BookBrowse Reviews Somewhere in the Unknown World by Kao Kalia Yang

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Somewhere in the Unknown World

A Collective Refugee Memoir

by Kao Kalia Yang

Somewhere in the Unknown World by Kao Kalia Yang X
Somewhere in the Unknown World by Kao Kalia Yang
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  • Published:
    Nov 2020, 272 pages

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Book Reviewed by:
Valerie Morales
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Political violence and persecution forced them to flee their countries. Their stories of escape and resettlement are beautifully told.

Resettled refugees are mostly invisible. Their needs are rarely publicized and their struggles are often marginalized, if they are given attention at all. Somewhere in the Unknown World: A Collective Refugee Memoir introduces African, Asian and European refugees who have settled in Minnesota. It is a tender collection of stories, and while saturated with despair, the individual accounts of courage and perseverance are riveting. And complex. Leaving a country you love is an intricate and painful affair.

The collection is authored by Kao Kalia Yang, who was once a refugee herself. She lived in a camp in Thailand before Minnesota. Though the stories are written by Yang, each is attributed to the person who told it. The accounts she has gathered are ones of escape and resettlement from her family and friends. This is a unique book in that the accounts read like short stories. There is not much background information regarding the political situations in individual countries, as the focus is on the refugees' personal and emotional reactions to their own experiences. Yang writes, "I hope that the stories in this book will…teach you the incredible strength of the human heart."

In "The Strongest Love Story," however, it feels like the heart is broken in half. Which children do you take with you and who do you leave behind? When Awo Ahmed was two years old and her mother Maryam was pregnant for the fourth time, the family decided to leave Mogadishu in Somalia because of the war there. Maryam took the children — Awo and her two brothers — to Kenya temporarily while her husband moved to his home village. Intermittently, her husband would visit Kenya to see Maryam and the children, particularly the new baby Ayan. On one such visit, Maryam became pregnant with Sared, another daughter. Because Ayan and Sared had not been born when the family's resettlement refugee paperwork was filed, Maryam contemplated staying in Kenya. She couldn't bear the thought of leaving her babies but realized her older three children, including Awo, needed a better life. And so Maryam began anew in Minnesota while mourning the daughters she left behind with her mother.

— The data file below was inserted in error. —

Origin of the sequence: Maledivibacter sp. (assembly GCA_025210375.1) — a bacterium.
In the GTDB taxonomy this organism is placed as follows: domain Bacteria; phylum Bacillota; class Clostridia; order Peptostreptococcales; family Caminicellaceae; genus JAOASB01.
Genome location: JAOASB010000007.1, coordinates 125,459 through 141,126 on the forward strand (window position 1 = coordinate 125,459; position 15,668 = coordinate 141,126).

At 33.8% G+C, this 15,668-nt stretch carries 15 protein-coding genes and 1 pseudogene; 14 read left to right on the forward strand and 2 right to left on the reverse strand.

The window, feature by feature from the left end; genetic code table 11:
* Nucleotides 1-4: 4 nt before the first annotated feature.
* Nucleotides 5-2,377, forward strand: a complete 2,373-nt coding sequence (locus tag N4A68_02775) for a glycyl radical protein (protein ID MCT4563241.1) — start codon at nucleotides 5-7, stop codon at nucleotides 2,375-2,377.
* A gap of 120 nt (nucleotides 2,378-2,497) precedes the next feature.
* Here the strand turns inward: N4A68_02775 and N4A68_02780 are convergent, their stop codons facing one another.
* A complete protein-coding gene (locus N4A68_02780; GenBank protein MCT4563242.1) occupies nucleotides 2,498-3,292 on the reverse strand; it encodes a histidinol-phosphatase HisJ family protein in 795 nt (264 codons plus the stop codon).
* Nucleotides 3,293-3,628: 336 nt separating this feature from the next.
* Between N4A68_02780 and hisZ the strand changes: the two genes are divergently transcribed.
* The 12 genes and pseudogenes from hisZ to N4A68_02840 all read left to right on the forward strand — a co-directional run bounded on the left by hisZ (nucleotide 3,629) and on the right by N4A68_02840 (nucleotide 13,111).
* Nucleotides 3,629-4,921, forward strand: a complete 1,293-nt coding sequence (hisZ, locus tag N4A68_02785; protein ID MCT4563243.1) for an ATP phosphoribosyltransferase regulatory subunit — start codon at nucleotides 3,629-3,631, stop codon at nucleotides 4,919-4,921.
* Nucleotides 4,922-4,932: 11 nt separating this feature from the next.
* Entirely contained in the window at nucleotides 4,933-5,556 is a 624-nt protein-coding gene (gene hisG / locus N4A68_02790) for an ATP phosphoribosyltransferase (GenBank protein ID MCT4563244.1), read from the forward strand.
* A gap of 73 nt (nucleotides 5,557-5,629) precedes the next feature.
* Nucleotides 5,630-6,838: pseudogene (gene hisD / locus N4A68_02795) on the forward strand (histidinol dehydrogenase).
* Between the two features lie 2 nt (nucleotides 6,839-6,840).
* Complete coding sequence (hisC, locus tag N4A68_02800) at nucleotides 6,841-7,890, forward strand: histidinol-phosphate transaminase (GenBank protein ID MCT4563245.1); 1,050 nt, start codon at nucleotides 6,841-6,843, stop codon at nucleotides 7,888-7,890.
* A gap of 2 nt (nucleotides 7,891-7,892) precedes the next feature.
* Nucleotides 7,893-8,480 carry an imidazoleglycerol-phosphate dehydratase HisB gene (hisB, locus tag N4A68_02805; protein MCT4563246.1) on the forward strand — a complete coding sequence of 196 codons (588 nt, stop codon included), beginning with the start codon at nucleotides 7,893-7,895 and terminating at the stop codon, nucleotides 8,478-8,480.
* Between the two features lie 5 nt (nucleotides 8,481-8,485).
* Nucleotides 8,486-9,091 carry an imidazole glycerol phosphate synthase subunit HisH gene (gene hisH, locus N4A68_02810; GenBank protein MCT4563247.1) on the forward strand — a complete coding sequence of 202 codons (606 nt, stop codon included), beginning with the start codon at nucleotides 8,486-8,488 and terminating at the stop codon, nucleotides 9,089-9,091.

"When the Rebels Attacked" is a dramatic piece of writing. Siah Borzie recounts a terrifying experience when trying to buy diapers. A Liberian freedom fighter accosted her, saying, "I feel like killing you." But instead, he took her into an abandoned office, and then a dark room, to terrorize her. All she could think of was her baby and death. Surviving that terror didn't shake Siah's fear, though. It only enhanced it. And for good reason. One afternoon, teenage rebels entered her house as she was preparing lunch for her children. They forced her to flee into the bush.

In Yang's collection, refugees like these share the worst moments in their lives. Her elegant prose humanizes their experiences of loss and gain, suffering and freedom. I was struck by their innocence, optimism and resilience. Even during trauma, there are tiny granules of hopefulness in the stories, an understanding that the world bends towards justice and that they will be saved. As a rose grows in concrete, there are kindnesses, such as when a family takes in another family and shares what they have. "People are still good. This is why faith matters," Borzie says.

The devastating stories are gifted and lyrical. Kaw Thaw says, "When my oldest sister drowned, in a nameless river, on a day that I would forget if I could, I experienced death for the first time: to leave with no goodbyes." For refugees, the art of "no goodbyes" is the price for desiring freedom. They leave in a hurry, and in the cloak of darkness hope for a better life in a strange and romantic land.

In "Officially Unconfirmed," Michael Tesfay recounts witnessing carnage in Eritrea, shortly after Christmas. A heap of bodies blocked the street. Throats were twisted shut with piano string. Rheumy eyes were silent and eerie. Michael escaped and ended up in a Sudanese refugee camp, where he witnessed the opposite of the previous scene: doctors saving the lives of the sick, starved and tortured. Accustomed to death in one part of the world and grace in another, Tesfay carries the words of his grandmother, who told him, "If you go, you will live for me."

Somewhere In the Unknown World: A Collective Refugee Memoir is a reference point for understanding issues facing refugees. It answers the reflexive question, "Why are you here with us?" Because of war is the simplest answer. So children can have a brighter future. The collection, perhaps on purpose, perhaps not, unearths the darker side of the refugee psyche. Sadness seeps into joy as the storytellers are haunted by their past and that other world that once belonged to them but is now gone.

Reviewed by Valerie Morales

This review is from the Somewhere in the Unknown World. It first ran in the November 18, 2020 issue of BookBrowse Recommends.

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